Maradona, movie stars and flying jaguars triumph in Argentina

Feature story - October 27, 2005
It took the intervention of some home-grown celebrities to finally tip the balance in favour of protecting the forests of northern Argentina after a long fight by Greenpeace and the indigenous Wichi people.

Greenpeace JAGUARS activists on motorbikes patrol the clearcut area in the native forest region of North Argentina and stop bulldozers from destroying the forest to expand genetic engineered soya monoculture.

The Pizarro reserve in northern Argentina, where the Great AmericanChaco Forest meets the Yungas Forest was a haven for wildlife and theWichi people who depended on the forest for their livelihoods.

A haventhat is until February 2004, when the state government decided to putthe reserve on the auction block, sold to the highest bidder to beripped up and converted into soy plantations.

We responded immediately with actions in the forest and cyberactions from those who couldn't be there in person. Thevoices of activists from countries near and far were being heard by thegovernment of Argentina and the message was clear, stop the destruction.

Only a few weeks ago the battle to save the forest was still ragingwith bulldozers being stopped in the act of clearing more of thereserve by activists riding motorbikes and flying in helicopterspainted like Jaguars.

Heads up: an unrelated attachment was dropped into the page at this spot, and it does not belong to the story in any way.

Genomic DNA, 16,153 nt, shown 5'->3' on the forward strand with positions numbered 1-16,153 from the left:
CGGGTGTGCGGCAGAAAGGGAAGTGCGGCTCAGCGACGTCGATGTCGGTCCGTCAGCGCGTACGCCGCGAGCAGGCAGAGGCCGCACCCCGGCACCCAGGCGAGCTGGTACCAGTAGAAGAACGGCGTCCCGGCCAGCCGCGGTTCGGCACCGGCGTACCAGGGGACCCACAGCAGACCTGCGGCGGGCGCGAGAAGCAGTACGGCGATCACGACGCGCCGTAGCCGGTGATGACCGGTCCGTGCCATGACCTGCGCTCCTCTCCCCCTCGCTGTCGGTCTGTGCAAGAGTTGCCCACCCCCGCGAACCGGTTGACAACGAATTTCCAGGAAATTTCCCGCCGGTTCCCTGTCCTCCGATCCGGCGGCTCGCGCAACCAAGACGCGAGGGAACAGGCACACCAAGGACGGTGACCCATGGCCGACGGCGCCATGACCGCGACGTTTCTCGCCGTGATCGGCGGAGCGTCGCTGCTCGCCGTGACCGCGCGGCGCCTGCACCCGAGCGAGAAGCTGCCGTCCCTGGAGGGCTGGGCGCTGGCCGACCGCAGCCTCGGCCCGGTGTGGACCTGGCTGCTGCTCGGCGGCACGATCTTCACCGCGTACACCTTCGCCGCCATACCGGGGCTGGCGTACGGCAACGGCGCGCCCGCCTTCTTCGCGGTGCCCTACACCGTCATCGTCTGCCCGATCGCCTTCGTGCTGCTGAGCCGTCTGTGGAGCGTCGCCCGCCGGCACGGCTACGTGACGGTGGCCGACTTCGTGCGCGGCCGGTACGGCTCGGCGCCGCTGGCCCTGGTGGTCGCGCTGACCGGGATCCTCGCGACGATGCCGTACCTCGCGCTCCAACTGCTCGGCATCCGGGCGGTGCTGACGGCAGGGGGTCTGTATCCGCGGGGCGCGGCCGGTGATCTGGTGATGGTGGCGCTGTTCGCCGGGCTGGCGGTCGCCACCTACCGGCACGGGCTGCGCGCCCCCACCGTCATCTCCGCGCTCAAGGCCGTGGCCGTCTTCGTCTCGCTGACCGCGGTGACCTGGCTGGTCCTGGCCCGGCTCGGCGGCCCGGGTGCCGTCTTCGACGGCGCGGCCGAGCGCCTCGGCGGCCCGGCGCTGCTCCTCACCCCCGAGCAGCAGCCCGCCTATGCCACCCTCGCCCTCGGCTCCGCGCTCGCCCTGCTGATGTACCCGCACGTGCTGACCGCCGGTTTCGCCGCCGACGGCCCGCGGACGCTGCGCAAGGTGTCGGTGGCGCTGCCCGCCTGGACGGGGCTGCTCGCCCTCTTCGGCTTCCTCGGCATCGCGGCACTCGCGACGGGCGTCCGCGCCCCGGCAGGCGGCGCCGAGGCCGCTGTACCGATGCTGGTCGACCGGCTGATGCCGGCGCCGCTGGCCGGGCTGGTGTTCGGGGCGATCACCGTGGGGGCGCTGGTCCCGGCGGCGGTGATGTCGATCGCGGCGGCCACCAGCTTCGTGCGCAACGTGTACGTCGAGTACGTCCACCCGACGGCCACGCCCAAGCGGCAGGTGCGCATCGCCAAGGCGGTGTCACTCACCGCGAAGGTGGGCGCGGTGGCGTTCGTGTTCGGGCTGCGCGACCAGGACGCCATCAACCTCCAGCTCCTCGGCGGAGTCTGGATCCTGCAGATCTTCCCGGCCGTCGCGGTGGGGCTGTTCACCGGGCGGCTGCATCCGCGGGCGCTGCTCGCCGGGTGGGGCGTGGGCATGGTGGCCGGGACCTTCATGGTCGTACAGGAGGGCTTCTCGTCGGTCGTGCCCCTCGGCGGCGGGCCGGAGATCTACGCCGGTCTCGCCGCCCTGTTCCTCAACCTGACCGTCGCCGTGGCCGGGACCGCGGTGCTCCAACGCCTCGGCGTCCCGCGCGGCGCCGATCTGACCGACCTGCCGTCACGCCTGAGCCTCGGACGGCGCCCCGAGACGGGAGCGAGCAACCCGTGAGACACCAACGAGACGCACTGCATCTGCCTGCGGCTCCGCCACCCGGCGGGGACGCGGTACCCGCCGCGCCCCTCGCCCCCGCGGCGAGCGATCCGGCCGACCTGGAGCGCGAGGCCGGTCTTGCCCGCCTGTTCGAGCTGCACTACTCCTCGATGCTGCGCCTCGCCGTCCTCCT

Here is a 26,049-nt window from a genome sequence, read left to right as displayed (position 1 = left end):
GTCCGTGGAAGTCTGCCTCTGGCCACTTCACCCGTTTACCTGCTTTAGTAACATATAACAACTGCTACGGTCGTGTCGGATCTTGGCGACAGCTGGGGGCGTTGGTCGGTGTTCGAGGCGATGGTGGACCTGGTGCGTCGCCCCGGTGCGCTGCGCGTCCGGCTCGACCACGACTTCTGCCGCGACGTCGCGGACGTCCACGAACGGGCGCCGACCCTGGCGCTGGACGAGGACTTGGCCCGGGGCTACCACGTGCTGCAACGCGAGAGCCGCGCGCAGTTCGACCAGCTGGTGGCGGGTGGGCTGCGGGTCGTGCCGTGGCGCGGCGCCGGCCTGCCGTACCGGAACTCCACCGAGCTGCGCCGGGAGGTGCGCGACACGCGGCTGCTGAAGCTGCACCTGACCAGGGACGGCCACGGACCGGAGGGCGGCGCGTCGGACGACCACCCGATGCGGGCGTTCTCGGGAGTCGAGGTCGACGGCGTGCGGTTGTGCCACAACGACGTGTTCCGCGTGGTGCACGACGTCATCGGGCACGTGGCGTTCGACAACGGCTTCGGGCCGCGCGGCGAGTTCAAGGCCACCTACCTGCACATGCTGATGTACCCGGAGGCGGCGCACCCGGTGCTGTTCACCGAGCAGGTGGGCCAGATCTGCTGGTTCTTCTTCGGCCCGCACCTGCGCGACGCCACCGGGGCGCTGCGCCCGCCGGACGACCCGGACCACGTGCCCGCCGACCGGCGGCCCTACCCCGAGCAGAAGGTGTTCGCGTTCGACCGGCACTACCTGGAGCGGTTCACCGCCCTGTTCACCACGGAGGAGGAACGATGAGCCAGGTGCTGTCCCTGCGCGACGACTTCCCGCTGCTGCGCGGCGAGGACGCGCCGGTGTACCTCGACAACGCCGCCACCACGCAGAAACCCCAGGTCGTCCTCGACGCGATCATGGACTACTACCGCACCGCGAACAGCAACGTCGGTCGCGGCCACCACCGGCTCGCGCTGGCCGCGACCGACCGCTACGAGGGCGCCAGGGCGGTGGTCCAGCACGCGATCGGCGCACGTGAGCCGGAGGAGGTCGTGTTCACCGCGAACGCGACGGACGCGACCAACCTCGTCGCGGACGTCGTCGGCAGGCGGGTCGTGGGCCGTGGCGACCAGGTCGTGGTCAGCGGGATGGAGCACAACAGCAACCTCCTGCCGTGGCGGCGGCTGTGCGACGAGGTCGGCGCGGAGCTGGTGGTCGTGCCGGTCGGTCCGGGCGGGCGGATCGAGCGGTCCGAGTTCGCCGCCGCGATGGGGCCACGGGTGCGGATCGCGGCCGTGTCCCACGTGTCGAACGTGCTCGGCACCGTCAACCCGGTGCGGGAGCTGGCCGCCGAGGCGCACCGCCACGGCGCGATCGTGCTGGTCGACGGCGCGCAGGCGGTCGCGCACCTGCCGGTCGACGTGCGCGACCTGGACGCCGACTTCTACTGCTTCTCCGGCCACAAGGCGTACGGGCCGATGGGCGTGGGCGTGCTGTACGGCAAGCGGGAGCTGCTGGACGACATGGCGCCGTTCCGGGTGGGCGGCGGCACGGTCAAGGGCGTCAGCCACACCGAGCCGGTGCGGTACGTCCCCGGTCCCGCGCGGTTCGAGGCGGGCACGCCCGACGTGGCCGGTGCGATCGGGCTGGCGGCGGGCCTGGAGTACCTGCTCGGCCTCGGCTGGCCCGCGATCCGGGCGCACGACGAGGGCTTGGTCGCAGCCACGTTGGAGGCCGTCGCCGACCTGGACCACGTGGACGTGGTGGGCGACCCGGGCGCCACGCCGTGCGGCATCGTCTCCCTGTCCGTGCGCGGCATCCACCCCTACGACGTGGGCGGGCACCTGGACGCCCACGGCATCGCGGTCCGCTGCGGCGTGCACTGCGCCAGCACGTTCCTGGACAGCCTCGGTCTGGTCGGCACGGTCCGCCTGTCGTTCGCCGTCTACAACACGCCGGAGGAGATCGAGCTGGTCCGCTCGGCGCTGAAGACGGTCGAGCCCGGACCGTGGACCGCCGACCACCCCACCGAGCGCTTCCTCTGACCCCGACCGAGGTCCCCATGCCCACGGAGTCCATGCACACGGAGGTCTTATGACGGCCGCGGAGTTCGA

In the middle of all the activities to savePizarro, we asked prominent Argentinean actor Ricardo Darin to helpout. Not only did he support the campaign but he also asked one ofArgentina's favourite sons, football legend Diego Maradona to 'put hishand up' for the forest as well, and he did.

Maradona, on his own top rating TV talk show, appealed directly to thepresident to save the reserve from the bulldozers and the soyplantations. A week later, we met with the Argentinean President NéstorKirchner along with a group of artists and indigenous activists andPizarro was saved.

The 22,000 hectares that remained intact from the original reserve willform a new national reserve with the indigenous Wichi people havingexclusive rights to use over 2,000 hectares of the new reserve. Gainingownership over their traditional land gives the Wichi people a chanceto improve the quality of their lives and continue their traditionalway of life in the forest.

Around 3,000 hectares of the original reserve had already beendestroyed by the time the bulldozers were finally silenced so an areathe same size neighbouring the original reserve with similar habitatwill be added to once again make the reserve 25,000 hectares.

This just goes to show what a group of committed activists, with a lotof energy, creativity and help from some friends can achieve. Pizarroreserve is saved!

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